Non-Fiction Reviews


What We Believe But Cannot Prove

(2005) John Brockman, Pocket Books, 7.99, pbk, 266pp, ISBN 1-416-5-2261-1

This is the 2006 Pocket Books' paperback edition of the 2005 hardback from the Free Press.   Now, there are many times in the lifetimes of many people, but more so scientists, when one is dying to ask 'what do you really believe'? I have lost count in my time dealing with science policy issues how many times I have been asked what I personally believe as opposed to the considered view of the stakeholders I have represented, or the scientific consensus or whatever. What will climate change do in the course of the century? Is the MMR vaccine really dangerous? Is Brent Spar and ecological disaster? Paxman asks 'what do you really believe?' of politicians all the time. However with scientists there are those questions of which we may very well have a personal view but do we dare speak them?

What Brockman has done is take this a step further. After all what I personally believe, outside of those with whom I have a professional or personal contact really is not of interest to the general public. However it would be a different story if the person being asked was really famous. Further if this famous person had acknowledge expertise. So Brockman has called a few score of scientists to the plate such as the likes of Paul Davies, Susan Blackmore, Craig Venter, Jared Diamond, Stephen Schneider, Ian Wilmut, Laurence Krauss, John Barrow, Lee Smolin and Richard Dawkins... you get the idea. Then he has asked them what they really think.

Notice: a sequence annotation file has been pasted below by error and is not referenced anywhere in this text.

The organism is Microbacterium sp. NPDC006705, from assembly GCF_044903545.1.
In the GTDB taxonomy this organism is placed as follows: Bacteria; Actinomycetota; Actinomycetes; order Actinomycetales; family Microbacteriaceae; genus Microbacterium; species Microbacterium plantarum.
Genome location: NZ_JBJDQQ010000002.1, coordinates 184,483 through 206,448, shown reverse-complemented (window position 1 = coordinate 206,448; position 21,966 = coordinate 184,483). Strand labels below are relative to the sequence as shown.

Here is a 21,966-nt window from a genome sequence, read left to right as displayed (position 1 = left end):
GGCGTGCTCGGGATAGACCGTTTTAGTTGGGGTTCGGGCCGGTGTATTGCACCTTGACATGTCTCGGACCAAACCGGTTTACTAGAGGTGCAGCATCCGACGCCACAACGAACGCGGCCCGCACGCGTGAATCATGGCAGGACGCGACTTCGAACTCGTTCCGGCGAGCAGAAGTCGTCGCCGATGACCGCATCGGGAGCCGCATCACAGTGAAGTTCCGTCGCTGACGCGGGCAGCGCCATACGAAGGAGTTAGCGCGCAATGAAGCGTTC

Each person then gets three or four pages to state what they really believe but cannot prove. This is a fascinating book that is intellectually fun. There is no space for me to spoil it for you but if a few of these folk are right (to take just a few examples that more than one contributor believes in) then there really is intelligent life elsewhere in the Galaxy and we really will be able to create artificial (electronic) intelligence. Other examples are nearer to the scientists area of expertise. Jared Diamond believes that humans first arrived in America well before we have evidence of them and he bases this on mega-faunal extinctions. (Incidentally he may well be right given some very recent evidence.) Though this book might not prove the existence of aliens it certainly shows that scientists are not stuffy with closed minds.

Jonathan Cowie


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